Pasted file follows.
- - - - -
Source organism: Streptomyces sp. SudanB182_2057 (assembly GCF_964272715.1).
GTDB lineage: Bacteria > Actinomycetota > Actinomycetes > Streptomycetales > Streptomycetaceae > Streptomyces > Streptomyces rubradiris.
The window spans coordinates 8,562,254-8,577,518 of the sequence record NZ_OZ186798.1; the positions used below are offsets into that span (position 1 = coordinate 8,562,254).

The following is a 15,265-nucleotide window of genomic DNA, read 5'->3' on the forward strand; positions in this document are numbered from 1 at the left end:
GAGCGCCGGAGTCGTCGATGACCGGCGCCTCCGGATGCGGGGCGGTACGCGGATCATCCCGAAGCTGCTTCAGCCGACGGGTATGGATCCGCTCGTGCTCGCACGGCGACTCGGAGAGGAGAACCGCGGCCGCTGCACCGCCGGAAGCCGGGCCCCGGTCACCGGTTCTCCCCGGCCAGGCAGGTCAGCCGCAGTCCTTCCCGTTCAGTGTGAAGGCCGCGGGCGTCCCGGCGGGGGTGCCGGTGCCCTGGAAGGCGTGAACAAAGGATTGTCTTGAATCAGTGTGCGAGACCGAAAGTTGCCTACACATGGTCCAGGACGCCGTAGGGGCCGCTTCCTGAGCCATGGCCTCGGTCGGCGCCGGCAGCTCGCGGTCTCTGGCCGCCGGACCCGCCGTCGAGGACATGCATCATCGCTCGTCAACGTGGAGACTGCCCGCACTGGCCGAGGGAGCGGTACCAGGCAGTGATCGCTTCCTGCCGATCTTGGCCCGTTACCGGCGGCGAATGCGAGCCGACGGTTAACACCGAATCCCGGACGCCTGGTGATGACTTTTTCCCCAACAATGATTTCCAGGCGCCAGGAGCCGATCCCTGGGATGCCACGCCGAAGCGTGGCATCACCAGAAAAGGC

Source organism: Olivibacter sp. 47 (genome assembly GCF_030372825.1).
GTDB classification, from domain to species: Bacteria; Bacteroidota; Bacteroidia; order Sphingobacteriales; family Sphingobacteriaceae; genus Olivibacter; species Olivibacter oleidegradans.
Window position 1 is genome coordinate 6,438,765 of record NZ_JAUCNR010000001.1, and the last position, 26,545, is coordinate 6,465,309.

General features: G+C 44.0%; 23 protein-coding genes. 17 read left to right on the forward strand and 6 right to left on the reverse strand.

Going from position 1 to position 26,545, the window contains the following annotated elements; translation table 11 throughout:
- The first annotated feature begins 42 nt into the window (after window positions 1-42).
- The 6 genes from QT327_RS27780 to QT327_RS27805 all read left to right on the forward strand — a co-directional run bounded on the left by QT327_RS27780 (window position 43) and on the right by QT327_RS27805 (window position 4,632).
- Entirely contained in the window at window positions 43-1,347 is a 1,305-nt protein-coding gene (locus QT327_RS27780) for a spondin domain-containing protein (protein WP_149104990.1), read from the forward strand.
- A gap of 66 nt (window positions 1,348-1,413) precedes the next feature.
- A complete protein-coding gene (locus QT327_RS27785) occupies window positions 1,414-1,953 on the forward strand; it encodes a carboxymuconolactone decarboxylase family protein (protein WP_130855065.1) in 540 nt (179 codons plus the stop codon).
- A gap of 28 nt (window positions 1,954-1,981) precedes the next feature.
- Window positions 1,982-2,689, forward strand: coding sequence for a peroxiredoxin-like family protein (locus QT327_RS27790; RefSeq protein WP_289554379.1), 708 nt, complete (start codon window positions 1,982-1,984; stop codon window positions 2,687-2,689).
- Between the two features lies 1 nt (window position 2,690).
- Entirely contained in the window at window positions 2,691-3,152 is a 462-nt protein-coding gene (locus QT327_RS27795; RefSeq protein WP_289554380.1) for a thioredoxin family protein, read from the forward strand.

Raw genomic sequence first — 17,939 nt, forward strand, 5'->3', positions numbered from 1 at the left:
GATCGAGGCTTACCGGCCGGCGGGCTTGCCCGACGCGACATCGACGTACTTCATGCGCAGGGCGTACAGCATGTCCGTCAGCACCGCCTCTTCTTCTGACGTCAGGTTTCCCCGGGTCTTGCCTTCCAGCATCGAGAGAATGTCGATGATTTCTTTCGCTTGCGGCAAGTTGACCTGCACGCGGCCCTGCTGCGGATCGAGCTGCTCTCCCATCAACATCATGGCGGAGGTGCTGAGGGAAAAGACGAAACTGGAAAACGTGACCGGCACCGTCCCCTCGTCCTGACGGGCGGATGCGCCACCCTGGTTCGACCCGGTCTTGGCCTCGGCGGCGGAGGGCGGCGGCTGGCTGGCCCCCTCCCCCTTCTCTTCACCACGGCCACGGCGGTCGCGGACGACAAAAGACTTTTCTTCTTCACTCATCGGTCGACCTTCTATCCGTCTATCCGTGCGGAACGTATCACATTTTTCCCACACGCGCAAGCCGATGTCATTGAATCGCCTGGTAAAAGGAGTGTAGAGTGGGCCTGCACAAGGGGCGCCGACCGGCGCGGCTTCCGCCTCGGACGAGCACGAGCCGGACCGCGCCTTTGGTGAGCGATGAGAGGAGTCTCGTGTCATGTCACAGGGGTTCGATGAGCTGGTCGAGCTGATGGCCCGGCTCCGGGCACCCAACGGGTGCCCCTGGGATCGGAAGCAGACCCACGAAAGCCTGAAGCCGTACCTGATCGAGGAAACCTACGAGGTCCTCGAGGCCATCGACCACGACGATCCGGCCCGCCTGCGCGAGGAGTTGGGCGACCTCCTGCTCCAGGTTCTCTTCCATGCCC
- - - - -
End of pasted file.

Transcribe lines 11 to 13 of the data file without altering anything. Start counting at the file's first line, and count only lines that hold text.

- The first annotated feature begins 42 nt into the window (after window positions 1-42).
- The 6 genes from QT327_RS27780 to QT327_RS27805 all read left to right on the forward strand — a co-directional run bounded on the left by QT327_RS27780 (window position 43) and on the right by QT327_RS27805 (window position 4,632).
- Entirely contained in the window at window positions 43-1,347 is a 1,305-nt protein-coding gene (locus QT327_RS27780) for a spondin domain-containing protein (protein WP_149104990.1), read from the forward strand.